This post was most recently updated on September 28th, 2020
Some people call chickens ‘two legged pigs’ and will feed them anything. It is actually the chickens natural behaviour to compete for fresh food and they will eat it quickly, no matter what you are feeding them. One of the most commonly asked questions in the beginner chicken world is “can chickens eat bread?”
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Below we look at whether chickens should eat bread, as well as many other things that you should avoid feeding your chickens.
There are some common foods that you should not be feeding your chickens. What you don’t want is for the chickens to fill up their crop with low nutrient foods, and to miss out on all the goodness of the high nutrient foods.
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Can Chickens Eat Bread?
Bread is a common food for well meaning people to feed to chickens and ducks. The problem with feeding chickens bread is that it can easily form a ball in the crop which can lead to catastrophic blockages.
Yeasts and sugars in the bread can ferment in the crop which increases the pH of the crop contents, which changes the bacteria and other microbiome that grow in the crop. This can then lead on to chronic cases of sour crop that are very hard to treat.
So, in short, no, ideally you would not feed chickens bread.
If you do decide to feed bread to your chickens, try breaking it up and soaking it with some apple cider vinegar overnight. This will both increase the acidity, making it easier to digest, as well as breaking up the fibres to help stop it balling up in the crop.
Here are 3 foods you should not be feeding your chickens
It turns out that chickens are lactose intolerant! Milk is high in protein and other minerals, but the lactose can give the birds upset stomachs.
If you do give milk products, try small amounts of cultured ones, think yogurt or cheese as they have a lot less lactose in them.
There is nothing wrong with a small volume of porridge later on, but oats are very low in protein and fat, both of which chickens need.
Porridge fills up a chickens stomach, so they don’t have room for the high nutrient foods they need to be eating.
Oats have virtually no vitamin A, D or E and high in beta glucans that birds cannot digest. Too many beta glucans will form a sludge in the gut, causing blockages.
3. Raw Eggs
This is for two reasons.
1 – It can encourage the chickens to seek out and eat their own eggs.
2 – Chickens can carry salmonella, raw eggs from contaminated chickens will spread the disease amongst your flock.
Here are some other foods that you should avoid giving your chickens:
- Onions and garlic can give the eggs an off taste
- Fresh potato peels, especially those tinged green, contain a toxin called solanine.
- Avocado pits and skins both include a potentially fatal toxin called persin.
- Avoid feeding your flock rhubarb and citrus.
- Undercooked or dried beans contain an avian toxin called hemaglutin.
Generally speaking, a well fed chicken will not attempt to eat toxic foods as their only taste buds are ones for bitter food, bitter foods are usually toxic, and they are quite good at not eating them!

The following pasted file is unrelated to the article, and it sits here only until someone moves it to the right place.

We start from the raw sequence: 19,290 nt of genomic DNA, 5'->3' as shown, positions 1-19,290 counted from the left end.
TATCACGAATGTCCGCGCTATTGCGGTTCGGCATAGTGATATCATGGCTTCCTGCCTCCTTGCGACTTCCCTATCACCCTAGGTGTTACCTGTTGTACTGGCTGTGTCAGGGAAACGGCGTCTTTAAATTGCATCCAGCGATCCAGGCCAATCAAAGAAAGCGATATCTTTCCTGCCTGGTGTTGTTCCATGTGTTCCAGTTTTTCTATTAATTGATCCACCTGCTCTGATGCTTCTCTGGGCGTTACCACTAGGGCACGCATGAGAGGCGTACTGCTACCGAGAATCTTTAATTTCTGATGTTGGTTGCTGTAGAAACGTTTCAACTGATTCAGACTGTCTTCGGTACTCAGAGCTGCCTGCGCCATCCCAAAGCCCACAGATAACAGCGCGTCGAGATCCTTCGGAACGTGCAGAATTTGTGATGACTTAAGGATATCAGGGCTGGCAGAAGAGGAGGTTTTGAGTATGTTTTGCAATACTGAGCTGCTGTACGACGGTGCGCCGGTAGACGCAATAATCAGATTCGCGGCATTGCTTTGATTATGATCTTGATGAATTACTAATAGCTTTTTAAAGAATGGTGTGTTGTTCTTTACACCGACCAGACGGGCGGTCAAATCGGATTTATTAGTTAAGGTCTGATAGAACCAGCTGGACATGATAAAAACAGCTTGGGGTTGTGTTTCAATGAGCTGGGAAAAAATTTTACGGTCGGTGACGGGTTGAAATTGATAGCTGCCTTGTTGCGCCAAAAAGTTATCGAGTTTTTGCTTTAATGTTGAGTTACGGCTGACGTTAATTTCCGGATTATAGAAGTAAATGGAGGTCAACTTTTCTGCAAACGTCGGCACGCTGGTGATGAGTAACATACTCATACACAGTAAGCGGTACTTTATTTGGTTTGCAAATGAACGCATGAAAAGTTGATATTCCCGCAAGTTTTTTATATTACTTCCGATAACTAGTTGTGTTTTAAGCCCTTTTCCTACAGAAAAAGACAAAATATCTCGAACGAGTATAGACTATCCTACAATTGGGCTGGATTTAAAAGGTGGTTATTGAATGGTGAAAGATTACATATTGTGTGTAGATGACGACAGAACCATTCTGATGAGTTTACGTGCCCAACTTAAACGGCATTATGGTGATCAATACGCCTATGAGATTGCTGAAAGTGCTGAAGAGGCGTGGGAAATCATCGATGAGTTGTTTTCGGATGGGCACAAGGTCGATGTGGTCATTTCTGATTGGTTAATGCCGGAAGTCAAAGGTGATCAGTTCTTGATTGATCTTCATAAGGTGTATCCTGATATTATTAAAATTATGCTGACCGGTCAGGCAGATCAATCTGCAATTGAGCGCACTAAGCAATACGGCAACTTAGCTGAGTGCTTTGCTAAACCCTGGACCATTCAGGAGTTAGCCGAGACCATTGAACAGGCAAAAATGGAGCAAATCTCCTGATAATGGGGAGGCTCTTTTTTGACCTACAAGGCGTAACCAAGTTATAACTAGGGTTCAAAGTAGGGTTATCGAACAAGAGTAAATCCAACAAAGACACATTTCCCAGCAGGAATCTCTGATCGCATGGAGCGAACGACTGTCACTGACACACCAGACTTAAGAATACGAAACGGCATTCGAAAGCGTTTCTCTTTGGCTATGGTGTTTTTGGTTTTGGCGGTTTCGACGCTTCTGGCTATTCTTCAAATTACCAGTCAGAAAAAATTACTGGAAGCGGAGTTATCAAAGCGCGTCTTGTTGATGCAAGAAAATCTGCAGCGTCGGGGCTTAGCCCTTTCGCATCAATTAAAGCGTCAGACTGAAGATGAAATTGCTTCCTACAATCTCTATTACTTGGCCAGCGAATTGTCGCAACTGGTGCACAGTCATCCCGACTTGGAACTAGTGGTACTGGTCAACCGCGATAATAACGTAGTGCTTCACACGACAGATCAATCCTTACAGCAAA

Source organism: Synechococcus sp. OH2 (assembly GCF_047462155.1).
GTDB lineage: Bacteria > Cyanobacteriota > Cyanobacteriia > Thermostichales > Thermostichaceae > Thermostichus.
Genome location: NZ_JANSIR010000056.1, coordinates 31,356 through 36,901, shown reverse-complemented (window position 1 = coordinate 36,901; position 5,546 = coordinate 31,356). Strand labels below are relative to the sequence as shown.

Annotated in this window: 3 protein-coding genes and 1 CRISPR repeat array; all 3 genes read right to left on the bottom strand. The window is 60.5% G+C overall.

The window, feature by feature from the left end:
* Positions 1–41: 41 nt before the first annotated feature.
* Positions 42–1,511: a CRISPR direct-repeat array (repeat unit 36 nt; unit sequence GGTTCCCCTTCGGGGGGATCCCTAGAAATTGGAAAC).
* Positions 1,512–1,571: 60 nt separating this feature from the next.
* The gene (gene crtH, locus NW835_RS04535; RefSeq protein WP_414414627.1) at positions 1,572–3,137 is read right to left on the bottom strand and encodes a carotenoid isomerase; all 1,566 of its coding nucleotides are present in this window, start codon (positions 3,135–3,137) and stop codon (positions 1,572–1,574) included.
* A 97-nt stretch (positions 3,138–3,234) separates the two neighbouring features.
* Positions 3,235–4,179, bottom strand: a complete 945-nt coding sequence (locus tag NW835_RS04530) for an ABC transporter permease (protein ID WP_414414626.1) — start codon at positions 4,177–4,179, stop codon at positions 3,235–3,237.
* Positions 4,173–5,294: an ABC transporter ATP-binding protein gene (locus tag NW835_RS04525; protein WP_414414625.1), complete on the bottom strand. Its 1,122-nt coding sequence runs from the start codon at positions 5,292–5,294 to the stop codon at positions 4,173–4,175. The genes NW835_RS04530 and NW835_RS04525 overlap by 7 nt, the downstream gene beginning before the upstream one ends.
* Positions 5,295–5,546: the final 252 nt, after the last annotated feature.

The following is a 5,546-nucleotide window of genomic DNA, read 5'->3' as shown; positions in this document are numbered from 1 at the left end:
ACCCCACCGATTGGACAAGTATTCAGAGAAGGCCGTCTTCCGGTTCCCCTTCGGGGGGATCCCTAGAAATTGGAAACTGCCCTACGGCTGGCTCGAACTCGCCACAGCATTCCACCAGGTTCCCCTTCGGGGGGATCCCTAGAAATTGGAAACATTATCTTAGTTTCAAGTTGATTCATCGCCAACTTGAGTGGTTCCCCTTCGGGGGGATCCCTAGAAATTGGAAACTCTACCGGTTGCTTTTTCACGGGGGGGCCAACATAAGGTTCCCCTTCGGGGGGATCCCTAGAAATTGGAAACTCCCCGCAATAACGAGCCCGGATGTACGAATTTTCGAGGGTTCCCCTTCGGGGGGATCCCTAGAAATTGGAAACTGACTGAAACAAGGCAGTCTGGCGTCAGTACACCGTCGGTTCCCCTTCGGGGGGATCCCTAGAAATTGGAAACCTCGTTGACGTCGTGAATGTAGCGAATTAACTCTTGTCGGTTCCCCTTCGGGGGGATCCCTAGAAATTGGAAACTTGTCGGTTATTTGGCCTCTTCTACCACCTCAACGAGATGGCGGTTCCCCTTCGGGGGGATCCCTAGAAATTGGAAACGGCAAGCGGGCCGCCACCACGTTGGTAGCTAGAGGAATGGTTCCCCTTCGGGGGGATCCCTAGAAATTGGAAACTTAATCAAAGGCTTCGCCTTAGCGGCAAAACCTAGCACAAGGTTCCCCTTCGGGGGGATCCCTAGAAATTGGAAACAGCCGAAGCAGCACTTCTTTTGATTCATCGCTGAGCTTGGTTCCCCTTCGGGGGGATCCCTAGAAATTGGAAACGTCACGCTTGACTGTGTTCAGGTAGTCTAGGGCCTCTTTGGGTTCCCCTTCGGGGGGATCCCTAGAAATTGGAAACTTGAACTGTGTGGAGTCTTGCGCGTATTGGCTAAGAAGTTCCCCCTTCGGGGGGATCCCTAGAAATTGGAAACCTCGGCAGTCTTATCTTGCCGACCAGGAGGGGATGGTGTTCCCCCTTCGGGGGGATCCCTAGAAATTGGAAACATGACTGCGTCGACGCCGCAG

The best advice is to feed a balanced, commercial feed first, then let the chickens eat their other food, treats or forage later in the day. This will ensure they are getting all the nutrition they need for growth and egg production.
Treats that you CAN feed chickens
This list is largely taken from the backyardchickens forum.
|Apples||Raw, cooked and applesauce|
|Asparagus||Raw or cooked|
|Bananas||Without the peel|
|Beans and green beans||Well-cooked only, never dry|
|Beets||Greens and cooked root|
|Breads||Only in small amounts, preferably soaked in ACV|
|Broccoli & Cauliflower|
|Cabbage & Brussels Sprouts||Whole head|
|Carrots and tops||Raw and cooked|
|Catfood||Wet and dry- Feed in strict moderation, perhaps only during moulting|
|Cheese||Including cottage cheese|
|Corn||On cob and canned, raw and cooked|
|Crickets (live)||Can be bought at bait or pet-supply stores.|
|Cucumbers||Let mature for yummy seeds and flesh|
|Eggs||Hardcooked and scrambled are a good source of protein, and a favorite treat.|
|Flowers -Marigolds, nasturtiums, pansies, etc||Make sure they haven’t been treated with pesticides,
such as florist flowers might be.
|Fruit||Pears, peaches, cherries, apples|
|Grains||Bulgar, flax, niger, wheatberries,etc.|
|Grapes||Seedless only. For chicks, cutting them in half makes it easier for them to swallow.|
|“Leftovers”||Only feed your chickens food items which are still considered edible by humans, don’t feed anything spoiled, moldy, oily, salty or unidentifiable.|
|Lettuce / Kale||Any leafy greens, spinach collards, chickweed included.|
|Mealworms||Available at pet supply stores or on the internet|
|Meat scraps of any kind.||Not too fatty, A good source of protein in moderation.|
|Melon||Both the seeds and the flesh are good chicken treats.|
|Oatmeal||Raw, fermented or cooked|
|Pasta/Macaroni||Cooked spaghetti, etc.|
|Peas||Peas and pea tendrils and flowers|
|Popcorn||Popped, no butter, no salt.|
|Potatoes/Sweet Potatoes/Yams||Cooked only—avoid the green parts of peels!|
|Pumpkins/Winter Squash||Raw or cooked seeds and flesh|
|Scratch||Scratch is cracked corn with grains (such as wheat, oats
and rye) mixed in, not a complete feed.
|Sprouts||Wheat and oat sprouts are great!|
|Summer Squash||Yellow squash and zucchini|
|Sunflower Seeds||Sunflower seeds inthe shell are fine to feed, as well as shelled.|
|Tomatoes||Raw and cooked.|
|Watermelon||Served cold, it can keep chickens cool and hydrated during hot summers.|
|Yogurt||Plain or flavored|
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